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Let $k$ be an arbitrary field and $X$ a $k$-scheme of finite type (i.e. a scheme with a finite cover of spectra of finitely generated $k$-algebras).

How can I think of the points $x\in X$? What does it mean intuitively for a point to be open, closed, or neither of both? What is a characterization of the points $x\in X$?

I think I found out a characterization of closed points. Please correct me, if there is something wrong.

  • The closed points $x\in X$ can be characterized as

    • for the special case $X=\operatorname{Spec}(A)$ exactly the maximal ideals of $A$,
    • the $x\in X$ for which the canonical morphism $\operatorname{Spec}(k(x))\to \operatorname{Spec}(\mathcal{O}_{X,x})\to X$ is a closed immersion.
    • the $x\in X$ for which $k(x)$ is a finite field extension of $k$ (Zariki's Lemma).

My question is also about the open points $x\in X$ and the points which are neither closed nor open. I guess that a point $x\in X$ is open iff $\operatorname{Spec}(k(x))\to \operatorname{Spec}(\mathcal{O}_{X,x})\to X$ is an open immersion.

Of course, if $X=\operatorname{Spec(A)}$ is affine, the open points $x\in X$ should be the complements of $V(I)$ containing one element for some ideal $I\subseteq A$.

Do non-closed points correspond to certain subschemes of $X$ which are in a certain sense more that zero-dimensional? If yes, what does the (transcendence) degree of the field extension $k(x)/k$ say about the point $x$ and the subscheme? How is it reflected in the subvariety if the point is open? Short: How can I think of non-closed points?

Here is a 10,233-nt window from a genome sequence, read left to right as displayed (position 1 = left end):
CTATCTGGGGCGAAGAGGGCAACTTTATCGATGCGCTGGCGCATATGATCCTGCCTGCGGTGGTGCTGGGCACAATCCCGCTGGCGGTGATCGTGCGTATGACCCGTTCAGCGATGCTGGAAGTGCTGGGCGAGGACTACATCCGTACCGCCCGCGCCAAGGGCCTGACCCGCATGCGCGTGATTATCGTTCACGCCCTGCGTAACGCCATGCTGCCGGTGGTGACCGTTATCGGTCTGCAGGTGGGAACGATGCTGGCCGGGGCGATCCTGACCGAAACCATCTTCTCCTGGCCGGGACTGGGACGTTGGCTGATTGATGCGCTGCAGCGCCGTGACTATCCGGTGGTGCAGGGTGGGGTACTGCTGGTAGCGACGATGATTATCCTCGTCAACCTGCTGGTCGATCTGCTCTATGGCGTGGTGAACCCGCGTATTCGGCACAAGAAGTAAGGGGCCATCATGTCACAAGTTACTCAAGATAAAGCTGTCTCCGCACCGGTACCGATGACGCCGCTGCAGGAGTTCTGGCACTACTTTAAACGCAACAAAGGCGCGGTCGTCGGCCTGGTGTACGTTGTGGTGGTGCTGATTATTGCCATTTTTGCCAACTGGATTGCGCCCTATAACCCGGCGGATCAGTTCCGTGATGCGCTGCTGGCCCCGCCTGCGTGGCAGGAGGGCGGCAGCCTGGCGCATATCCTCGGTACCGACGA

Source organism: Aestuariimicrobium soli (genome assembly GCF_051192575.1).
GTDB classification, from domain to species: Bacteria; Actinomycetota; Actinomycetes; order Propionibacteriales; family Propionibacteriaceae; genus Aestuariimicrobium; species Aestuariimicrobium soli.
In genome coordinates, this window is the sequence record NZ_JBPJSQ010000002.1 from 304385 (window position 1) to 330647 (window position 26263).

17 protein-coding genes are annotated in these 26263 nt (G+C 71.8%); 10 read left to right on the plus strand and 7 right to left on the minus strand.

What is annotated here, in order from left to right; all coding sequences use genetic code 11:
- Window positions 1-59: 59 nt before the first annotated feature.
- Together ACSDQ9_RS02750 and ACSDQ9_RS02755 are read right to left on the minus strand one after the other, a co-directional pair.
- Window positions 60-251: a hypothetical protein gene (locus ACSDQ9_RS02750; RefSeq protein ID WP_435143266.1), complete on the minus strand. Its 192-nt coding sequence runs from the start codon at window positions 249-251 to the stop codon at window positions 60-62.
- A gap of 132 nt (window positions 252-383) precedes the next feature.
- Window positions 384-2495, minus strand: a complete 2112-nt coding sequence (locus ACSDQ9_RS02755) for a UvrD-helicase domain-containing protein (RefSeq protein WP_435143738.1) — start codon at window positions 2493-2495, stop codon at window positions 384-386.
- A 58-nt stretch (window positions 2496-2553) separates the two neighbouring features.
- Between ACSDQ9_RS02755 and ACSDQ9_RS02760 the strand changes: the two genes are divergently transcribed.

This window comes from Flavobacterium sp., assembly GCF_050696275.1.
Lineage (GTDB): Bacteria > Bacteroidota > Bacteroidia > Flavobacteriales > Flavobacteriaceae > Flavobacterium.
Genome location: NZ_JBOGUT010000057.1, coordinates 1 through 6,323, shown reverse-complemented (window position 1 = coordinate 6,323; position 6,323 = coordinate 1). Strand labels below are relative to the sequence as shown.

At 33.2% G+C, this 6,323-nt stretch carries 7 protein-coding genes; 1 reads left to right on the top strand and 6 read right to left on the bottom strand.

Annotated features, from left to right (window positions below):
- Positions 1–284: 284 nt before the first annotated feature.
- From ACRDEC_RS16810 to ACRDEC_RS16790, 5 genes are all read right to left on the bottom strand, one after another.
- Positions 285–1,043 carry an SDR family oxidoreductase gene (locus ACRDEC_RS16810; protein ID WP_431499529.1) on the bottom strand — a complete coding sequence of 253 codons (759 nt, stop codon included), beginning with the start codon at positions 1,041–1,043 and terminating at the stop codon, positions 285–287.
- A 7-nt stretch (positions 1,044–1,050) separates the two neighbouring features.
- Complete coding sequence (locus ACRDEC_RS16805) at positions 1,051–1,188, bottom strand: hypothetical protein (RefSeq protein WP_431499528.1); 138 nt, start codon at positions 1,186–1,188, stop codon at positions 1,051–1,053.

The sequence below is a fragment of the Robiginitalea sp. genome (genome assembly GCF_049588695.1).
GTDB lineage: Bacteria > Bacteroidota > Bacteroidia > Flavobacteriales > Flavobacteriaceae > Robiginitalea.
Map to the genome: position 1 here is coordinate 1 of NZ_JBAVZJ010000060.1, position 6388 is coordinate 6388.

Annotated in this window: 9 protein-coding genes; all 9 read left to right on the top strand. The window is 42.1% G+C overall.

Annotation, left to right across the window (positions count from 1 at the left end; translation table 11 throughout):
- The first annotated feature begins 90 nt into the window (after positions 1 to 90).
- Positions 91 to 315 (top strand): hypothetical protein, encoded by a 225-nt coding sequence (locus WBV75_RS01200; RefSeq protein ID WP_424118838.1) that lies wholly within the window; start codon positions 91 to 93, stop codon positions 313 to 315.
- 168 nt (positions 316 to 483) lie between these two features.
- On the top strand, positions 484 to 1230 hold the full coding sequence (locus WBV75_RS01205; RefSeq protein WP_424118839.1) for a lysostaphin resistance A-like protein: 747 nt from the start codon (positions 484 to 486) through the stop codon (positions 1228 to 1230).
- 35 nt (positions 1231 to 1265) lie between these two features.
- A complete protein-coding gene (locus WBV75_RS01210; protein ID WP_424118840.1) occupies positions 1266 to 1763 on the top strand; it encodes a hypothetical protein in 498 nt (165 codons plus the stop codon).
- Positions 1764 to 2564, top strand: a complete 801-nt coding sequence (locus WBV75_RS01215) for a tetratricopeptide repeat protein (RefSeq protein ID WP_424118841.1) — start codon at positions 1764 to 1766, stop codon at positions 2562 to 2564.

I have the impression that $X$ may have at most one open point which is the (unique) generic point of $X$, if is exists, for example if $X$ is integral. Perhaps the neither closed nor open points $x\in X$ are (exactly?) the generic points of the irreducible closed subschemes of $X$ which are not $X$ itself? What does the (transcendence) degree of the field extension $k(x)/k$ say about the point $x$? If my guess about the irreducible closed subschemes corresponding to the points was right, is this transcendence degree the Krull dimension of that subvariety?

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    $\begingroup$ The generic point is usually not open. Think of an algebraic curve, for example. $\endgroup$
    – Zhen Lin
    Jul 20 '14 at 22:51
  • $\begingroup$ Dear @ZhenLin, KeenanKidwell, thank you both for the clarification. $\endgroup$ Jul 20 '14 at 22:57
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    $\begingroup$ Dear @Keenan: but yes, the scheme morphism $\operatorname {Spec}(k(x))\to X$ is a closed immersion if $x$ is closed. Indeed it is closed, injective and $\mathcal O_{X,x}\to k(x)$ is surjective, cf. EGA I, Proposition (4.2.2.b). Am I misunderstanding you? $\endgroup$ Jul 20 '14 at 23:15
  • $\begingroup$ Dear @Georges, No, you're not misunderstanding me. I'm just wrong! Thank you for the correction! $\endgroup$ Jul 20 '14 at 23:17